The horror of the Nazi past in the reunification present
Jörg Buttgereit’s Nekromantiks
in The wounds of nations
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This chapter explores two recent works of experimental, historically grounded and hence political German films that effectively encapsulate the conceptual and critical agenda. They are Jörg Buttgereit's Nekromantik and Nekromantik 2. These films are not only more thematically complex and technically sophisticated than is popularly supposed, but they also share a set of artistic and ideological concerns more usually associated with the canonic auteurs of the Young German Cinema and the New German Cinema of the turbulent years of the 1960s and 1970s. In both Nekromantik films then, Buttgereit was keen to expose the highly manipulative nature of the film medium—specifically in the second film's depiction of heterosexual pornography and the first's re-creation of the slasher horror genre. Buttgereit not only produced stylistically inventive and conceptually sophisticated works of modern horror cinema but also offered a new model of German subjectivity for a post-reunification age. It is a considerable achievement for one whose films have been widely banned, critically neglected and commonly viewed as low-budget shockers of little artistic and intellectual merit. Such attitudes, needless to say, are entirely predictable responses from a still wounded, still traumatised national culture unable yet to engage with Buttgereit's unflinchingly radical stance.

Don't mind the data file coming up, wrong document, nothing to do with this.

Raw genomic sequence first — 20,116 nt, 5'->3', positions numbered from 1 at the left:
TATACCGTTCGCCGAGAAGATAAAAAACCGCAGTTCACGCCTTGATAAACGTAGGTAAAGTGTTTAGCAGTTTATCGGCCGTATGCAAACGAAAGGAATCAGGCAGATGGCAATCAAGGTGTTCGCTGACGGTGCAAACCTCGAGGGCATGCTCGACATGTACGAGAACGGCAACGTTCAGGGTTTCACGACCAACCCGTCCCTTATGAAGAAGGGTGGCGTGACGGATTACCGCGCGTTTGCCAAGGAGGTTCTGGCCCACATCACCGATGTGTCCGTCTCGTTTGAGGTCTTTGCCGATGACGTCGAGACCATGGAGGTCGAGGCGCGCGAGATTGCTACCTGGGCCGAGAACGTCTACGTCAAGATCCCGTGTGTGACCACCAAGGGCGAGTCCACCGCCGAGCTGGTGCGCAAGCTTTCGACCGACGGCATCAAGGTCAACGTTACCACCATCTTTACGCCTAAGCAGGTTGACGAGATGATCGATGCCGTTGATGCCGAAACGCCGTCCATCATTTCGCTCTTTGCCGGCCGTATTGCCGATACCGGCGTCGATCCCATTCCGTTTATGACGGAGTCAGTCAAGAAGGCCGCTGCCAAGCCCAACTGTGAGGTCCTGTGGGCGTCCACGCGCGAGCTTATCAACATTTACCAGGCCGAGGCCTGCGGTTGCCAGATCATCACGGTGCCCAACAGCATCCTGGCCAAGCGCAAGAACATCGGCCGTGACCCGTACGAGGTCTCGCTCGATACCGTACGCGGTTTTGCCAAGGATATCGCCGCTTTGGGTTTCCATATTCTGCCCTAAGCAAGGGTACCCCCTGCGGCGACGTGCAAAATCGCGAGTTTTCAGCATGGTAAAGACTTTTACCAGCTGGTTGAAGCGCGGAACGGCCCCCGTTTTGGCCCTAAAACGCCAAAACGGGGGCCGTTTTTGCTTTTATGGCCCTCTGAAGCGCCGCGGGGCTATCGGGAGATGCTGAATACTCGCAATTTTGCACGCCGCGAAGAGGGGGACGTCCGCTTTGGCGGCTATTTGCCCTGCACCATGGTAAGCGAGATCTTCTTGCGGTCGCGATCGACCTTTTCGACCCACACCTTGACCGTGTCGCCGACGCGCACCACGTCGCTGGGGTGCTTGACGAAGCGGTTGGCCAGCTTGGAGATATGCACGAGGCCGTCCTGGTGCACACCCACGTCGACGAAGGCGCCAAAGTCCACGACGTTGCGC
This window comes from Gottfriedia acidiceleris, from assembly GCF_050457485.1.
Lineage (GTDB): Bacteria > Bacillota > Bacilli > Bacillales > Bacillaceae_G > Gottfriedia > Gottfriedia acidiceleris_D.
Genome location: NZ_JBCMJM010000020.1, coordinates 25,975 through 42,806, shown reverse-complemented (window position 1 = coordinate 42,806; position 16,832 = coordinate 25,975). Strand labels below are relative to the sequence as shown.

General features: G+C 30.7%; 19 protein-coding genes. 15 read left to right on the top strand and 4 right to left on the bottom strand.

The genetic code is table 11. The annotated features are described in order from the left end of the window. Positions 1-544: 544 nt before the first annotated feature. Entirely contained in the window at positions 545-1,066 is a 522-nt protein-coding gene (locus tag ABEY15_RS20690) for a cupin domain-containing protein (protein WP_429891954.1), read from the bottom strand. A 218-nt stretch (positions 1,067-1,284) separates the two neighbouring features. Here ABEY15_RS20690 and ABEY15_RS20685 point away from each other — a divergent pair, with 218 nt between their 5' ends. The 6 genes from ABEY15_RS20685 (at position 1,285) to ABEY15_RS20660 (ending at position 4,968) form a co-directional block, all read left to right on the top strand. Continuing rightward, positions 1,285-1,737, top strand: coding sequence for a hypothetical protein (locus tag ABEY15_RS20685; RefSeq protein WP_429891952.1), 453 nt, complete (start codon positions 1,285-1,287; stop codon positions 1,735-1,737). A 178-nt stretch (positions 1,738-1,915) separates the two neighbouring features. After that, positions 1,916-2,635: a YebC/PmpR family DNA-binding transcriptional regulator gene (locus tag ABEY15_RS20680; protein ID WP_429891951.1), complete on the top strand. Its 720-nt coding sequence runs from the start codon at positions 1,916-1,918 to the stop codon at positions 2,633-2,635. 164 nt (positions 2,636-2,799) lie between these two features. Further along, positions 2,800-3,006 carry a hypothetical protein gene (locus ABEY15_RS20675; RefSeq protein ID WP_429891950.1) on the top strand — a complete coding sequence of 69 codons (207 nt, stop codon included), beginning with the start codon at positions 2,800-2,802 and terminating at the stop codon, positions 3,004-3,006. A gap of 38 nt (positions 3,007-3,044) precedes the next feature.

The wounds of nations

Horror cinema, historical trauma and national identity

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